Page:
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Annie the dog on a walk.
It can certainly be argued that our great nation is a lover of our furry-friends (or, perhaps, in some cases, not-so-furry). According to the RSPCA, figures taken from the Pet Food Manufacturers’ Association (PFMA) show that, as of 2018, the UK pet population stands at approximately 9 million dogs and 8 million cats, with a further 34 million other pets owned, over around 12 million households. 

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Where should my pet live? 

Sadly, what many animal-owners don’t understand (and often may never be made aware of during their lifetimes), is that pets do not have their own legal personality, and therefore it’s not possible to leave them a sum of money for their care, should you predecease them. However, you are able to include provisions in your Will, leaving your pet to a specific person or people (or even to a charity, such as the RSPCA) for the remainder of their lifetime. 
If you chose to leave your beloved pet to a family member or a close friend, you may find that it’s a good idea to check with them first that they will be in a position to care for your animal, and that they would be willing to do this. Sadly, people’s circumstances can change, so just in case anything happens and your first choice is unable to care for your animal, it’s a good idea to appoint a back-up carer (again, it would be good to check with them first).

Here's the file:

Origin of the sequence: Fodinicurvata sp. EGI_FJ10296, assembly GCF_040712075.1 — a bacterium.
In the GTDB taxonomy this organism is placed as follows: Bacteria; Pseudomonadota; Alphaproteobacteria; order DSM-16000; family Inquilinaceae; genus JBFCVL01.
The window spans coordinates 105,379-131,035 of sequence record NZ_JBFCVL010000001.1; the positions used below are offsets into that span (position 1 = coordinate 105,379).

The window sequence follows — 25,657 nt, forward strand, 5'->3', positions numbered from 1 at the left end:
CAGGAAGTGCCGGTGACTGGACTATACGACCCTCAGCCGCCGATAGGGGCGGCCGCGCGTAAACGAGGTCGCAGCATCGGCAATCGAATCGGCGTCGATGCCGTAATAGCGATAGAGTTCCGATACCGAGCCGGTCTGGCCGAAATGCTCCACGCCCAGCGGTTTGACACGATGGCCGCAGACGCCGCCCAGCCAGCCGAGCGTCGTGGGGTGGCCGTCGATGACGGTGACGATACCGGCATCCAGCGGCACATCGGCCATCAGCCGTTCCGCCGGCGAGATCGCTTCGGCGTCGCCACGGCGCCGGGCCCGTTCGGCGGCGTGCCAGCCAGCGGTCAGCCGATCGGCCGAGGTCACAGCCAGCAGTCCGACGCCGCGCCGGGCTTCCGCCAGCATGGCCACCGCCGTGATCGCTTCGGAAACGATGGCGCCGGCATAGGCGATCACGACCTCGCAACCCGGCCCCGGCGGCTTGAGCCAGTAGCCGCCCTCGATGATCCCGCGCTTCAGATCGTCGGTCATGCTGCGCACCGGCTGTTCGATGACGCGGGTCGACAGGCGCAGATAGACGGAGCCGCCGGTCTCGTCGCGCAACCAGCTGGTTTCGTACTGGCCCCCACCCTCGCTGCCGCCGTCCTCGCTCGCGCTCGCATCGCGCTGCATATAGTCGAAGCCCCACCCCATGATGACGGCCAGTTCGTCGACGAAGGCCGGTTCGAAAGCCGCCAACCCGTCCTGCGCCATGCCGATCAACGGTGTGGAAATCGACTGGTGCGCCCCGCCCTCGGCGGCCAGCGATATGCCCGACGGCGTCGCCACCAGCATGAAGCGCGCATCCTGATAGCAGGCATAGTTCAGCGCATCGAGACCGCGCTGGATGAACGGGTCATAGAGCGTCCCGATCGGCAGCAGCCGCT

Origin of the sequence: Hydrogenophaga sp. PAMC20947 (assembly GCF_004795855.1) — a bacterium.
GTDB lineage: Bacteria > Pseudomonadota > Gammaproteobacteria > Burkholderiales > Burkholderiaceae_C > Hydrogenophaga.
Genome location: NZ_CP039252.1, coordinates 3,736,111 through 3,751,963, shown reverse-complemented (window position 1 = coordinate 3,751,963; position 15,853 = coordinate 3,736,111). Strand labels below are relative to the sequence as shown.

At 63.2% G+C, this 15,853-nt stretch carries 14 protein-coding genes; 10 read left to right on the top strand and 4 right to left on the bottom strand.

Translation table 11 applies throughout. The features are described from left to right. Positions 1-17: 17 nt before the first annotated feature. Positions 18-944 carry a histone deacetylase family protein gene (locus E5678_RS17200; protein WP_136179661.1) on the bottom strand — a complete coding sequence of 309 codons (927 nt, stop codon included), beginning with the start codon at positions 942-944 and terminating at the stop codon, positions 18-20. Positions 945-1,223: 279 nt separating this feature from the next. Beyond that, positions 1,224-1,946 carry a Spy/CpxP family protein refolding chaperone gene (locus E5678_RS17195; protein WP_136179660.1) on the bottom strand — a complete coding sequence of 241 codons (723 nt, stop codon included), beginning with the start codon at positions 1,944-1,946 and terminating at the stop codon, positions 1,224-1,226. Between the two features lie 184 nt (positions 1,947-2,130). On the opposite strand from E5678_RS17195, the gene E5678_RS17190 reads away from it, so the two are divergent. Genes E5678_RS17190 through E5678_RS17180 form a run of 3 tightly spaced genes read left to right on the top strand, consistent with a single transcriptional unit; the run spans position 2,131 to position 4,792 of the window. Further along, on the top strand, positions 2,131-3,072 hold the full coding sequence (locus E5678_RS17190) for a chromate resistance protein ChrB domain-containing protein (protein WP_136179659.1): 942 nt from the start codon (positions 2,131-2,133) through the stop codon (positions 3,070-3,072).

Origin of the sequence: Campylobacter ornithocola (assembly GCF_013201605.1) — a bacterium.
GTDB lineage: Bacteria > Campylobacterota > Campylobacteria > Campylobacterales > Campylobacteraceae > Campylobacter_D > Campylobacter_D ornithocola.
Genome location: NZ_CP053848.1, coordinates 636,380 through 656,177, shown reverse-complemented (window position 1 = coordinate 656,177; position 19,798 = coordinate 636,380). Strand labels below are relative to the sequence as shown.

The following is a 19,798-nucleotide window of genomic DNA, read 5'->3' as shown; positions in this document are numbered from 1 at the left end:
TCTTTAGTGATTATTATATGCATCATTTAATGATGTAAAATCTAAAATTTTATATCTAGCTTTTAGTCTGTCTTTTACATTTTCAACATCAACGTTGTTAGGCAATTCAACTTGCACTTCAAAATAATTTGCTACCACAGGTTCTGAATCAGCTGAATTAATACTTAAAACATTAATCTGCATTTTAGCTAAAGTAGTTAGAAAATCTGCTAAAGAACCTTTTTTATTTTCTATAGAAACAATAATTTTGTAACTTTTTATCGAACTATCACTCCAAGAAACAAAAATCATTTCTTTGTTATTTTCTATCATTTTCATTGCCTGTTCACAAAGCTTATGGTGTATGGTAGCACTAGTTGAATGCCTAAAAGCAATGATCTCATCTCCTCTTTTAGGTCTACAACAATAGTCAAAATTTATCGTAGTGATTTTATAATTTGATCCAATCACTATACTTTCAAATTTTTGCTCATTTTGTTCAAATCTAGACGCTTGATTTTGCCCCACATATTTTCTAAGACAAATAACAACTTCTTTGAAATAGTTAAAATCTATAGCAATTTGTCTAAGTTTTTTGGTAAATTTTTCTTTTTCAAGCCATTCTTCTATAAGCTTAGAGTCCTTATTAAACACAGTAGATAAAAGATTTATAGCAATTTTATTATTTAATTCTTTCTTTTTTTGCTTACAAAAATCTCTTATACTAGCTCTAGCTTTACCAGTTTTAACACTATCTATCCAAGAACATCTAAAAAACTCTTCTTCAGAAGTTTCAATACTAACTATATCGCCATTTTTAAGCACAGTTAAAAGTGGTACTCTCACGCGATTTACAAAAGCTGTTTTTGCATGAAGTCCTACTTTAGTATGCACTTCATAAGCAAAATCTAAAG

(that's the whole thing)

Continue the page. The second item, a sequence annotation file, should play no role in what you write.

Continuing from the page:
Another option, which can be quite popular for people who may not trust their animal with someone they know, would be to elect a charity to take your animal and re-home them. The RSPCA offers a service called ‘Home for Life’, where the pet can be left to the charity under a Will, and the RSPCA will find them a new home. 
Alternatively, you could elect to leave your animal to your executors and trustees, who could make the decision of where the dog is to live on your behalf. You may include a letter to your trustees to outline some of the things you would want them to consider, such as suggested people who could look after the dog, specific things your dog likes and does not like, etc. This allows you to change your mind about the letter over your lifetime, without needing to change your Will. 

How will I continue to pay for my pet? 

There are also a number of options you may wish to consider alongside leaving your pet to someone, such as whether to ensure they have enough money to care for your beloved during their lifetime. 
According to an article on, our pets cost us, on average, £1,150.00 per year, per pet. With that in mind, you may find that it’s unreasonable for your loved ones to bear the burden themselves. 
One option is to leave the new carer a lump sum of money (also known as a pecuniary legacy) so that they can afford to care for your animal. However, there is a drawback to this: your chosen carer could spend the money in one go, and then not have funds available to care for the pet in the future. A way of circumventing this issue, would be to leave the money to your trustees, to hold in a discretionary trust, on behalf of your pet’s carer. To find out more about this option, and how much our local solicitors for wills would charge for drafting your Will, contact our team, here, or email
Our team of local solicitors for Wills can be contacted from Monday to Friday from 9am to 5pm at your local office, or out of business hours via email to
MG Legal – Your Local Solicitors 
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